Panna what?

Until I happened upon an archived post on Chocolate & Zucchini, I had never heard of Panna Cotta. Panna Cotta, Italian for cooked cream, is a lightly sweetened cream custard thickened with gelatin (or something of the sort) and frequently served unmoulded and topped with a fruit coulis. I’m not certain if what happened next is the product of an overactive imagination or heightened awareness, but – suddenly – Panna Cotta was everywhere: peeking out from the covers of magazines at the grocery store checkout, splashed across the pages of all the dessert cookbooks, and even creeping onto the menus of several restaurants I encountered.

As someone who always aims/desires to be ahead of the curve on food-related trends, I found this whole Panna Cotta business to be a bit demoralizing. But, bearing in mind the old adage better late than never (and tempering it with the better safe than sorry maxim), I set to work taking all possible precautions to make my first foray into the world of Panna Cotta a success or, at worst, a private failure.

First, I decided on plain vanilla custard. Second, I compared several recipes and chose a version with the fewest and simplest ingredients (the Chocolate & Zucchini version mentioned above). Third, I limited the tasters to two: R. and me. And finally, having only read about Panna Cotta and never actually tasted it, I vowed to preserve my virgin taste buds (an ignorance is bliss approach, if you will). Buoyed by the successful setting of the custard this afternoon, I revised my initial plans for a simple berry coulis and upped the anti by preparing a marginally more adventurous strawberry balsamic sauce instead.

Save for some difficulty with the unmoulding, the results were very satisfying: a nice light custard that held its shape but wasn’t overly gelatinous against the tang of balsamic-infused strawberries.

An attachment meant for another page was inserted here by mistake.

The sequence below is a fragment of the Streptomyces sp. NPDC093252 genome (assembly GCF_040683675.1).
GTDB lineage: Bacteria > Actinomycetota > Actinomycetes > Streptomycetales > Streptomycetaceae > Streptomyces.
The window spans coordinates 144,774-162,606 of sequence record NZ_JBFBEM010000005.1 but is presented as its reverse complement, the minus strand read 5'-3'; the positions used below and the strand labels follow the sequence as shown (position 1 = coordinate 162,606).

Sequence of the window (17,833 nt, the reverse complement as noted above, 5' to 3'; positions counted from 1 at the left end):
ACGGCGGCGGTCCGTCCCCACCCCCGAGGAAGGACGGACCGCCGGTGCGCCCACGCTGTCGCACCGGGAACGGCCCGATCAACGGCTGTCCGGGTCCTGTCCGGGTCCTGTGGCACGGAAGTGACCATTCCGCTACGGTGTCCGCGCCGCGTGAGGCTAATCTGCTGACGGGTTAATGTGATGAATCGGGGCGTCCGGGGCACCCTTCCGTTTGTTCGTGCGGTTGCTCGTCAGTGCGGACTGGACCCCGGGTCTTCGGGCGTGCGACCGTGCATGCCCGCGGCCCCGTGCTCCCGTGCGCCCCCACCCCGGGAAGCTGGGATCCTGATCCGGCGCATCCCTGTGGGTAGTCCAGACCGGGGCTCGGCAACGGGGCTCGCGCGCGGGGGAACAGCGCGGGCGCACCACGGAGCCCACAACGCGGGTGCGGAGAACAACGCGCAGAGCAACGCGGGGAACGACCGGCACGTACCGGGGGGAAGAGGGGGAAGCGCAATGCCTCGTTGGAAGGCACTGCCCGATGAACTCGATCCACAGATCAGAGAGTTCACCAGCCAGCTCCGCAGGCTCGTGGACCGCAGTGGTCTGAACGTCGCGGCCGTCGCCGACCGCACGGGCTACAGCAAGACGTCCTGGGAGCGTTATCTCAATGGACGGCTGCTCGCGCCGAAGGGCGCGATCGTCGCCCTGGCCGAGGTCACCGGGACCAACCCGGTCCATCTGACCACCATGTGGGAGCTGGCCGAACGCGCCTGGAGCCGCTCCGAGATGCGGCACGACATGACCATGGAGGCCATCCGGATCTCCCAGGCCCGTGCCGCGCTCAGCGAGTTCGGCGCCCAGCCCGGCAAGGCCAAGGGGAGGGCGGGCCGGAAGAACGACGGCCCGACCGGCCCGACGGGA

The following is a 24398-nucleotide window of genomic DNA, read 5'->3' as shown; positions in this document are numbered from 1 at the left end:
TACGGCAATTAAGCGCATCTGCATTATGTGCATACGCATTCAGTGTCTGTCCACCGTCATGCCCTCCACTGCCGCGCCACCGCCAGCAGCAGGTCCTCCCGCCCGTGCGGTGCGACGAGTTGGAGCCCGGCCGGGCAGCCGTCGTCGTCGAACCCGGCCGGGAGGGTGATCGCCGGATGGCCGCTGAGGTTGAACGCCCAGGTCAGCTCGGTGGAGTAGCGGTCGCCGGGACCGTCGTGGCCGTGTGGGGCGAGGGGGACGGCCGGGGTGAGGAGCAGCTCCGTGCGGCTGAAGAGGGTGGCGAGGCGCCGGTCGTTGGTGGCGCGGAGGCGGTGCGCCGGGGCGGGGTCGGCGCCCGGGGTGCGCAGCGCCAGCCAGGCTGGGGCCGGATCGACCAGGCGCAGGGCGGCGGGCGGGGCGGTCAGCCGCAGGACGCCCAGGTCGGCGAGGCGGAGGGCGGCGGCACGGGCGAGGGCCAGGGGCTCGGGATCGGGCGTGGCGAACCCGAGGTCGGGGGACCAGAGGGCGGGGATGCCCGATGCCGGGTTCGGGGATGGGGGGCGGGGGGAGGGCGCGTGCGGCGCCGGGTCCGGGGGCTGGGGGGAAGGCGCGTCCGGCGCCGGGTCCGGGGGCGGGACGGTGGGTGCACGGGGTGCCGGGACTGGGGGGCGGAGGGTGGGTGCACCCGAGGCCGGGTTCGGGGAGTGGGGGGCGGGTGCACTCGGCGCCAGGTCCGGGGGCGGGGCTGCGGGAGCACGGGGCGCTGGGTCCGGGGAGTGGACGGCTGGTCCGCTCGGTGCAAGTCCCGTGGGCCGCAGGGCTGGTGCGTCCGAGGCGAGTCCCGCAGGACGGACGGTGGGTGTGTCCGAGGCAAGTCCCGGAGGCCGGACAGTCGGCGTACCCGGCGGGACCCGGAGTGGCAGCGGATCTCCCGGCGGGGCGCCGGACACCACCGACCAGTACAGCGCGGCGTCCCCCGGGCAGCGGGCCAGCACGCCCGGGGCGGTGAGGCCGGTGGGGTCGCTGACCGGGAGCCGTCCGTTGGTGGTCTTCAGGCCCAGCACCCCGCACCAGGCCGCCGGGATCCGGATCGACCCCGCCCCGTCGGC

Bolstered by this first attempt, I am envisioning some interesting possibilities for the future. So, if you’re not enthused about Citrus Panna Cotta drizzled with a light ginger or semi-sweet chocolate sauce, I’d advise you to decline our next dinner invitation.

Vanilla Panna Cotta with Balsamic Strawberries

1/2 cup whipping cream
1/2 cup milk
1/8 cup sugar
1 teaspoon powdered gelatin
1 teaspoon vanilla

Combine the whipping cream, milk and sugar in a small saucepan. Heat over low to medium heat until the sugar dissolves and the mixture reaches a simmer, stirring occasionally. Do not boil.

While the cream mixture is heating, sprinkle the powdered gelatin onto 1 1/2 tablespoons of cool water in a small bowl. Let the gelatin activate (about 5 minutes).

Meanwhile, remove the cream mixture from the stove. Add the activated gelatin and blend with a whisk. Let the mixture cool for 5 minutes before pouring into 2 ramequins or small glass containers. Let the custard set in the fridge until firm.

Note: I chilled the ramequins in the fridge before filling them with the custard, which was supposed to help with the unmoulding process later on. I’m not sure how well it worked though, so any tricks or tips would be welcome!

Balsamic Strawberry Sauce:
1/2-2/3 cup fresh strawberries
1 tablespoon balsamic vinegar
1 tablespoon brown sugar
1 tablespoon white sugar

Wash, de-stem and quarter the strawberries. In a small saucepan, mix the strawberries, balsamic vinegar and brown sugar and let sit for 30 minutes.

Add the white sugar and heat the mixture just until the sugars have dissolved. Remove from heat and cool. (You could also puree the mixture at this point, if desired.)

When ready to serve, unmould (or don’t) the custard onto a plate and drizzle the balsamic strawberry sauce on top.

Serves 2.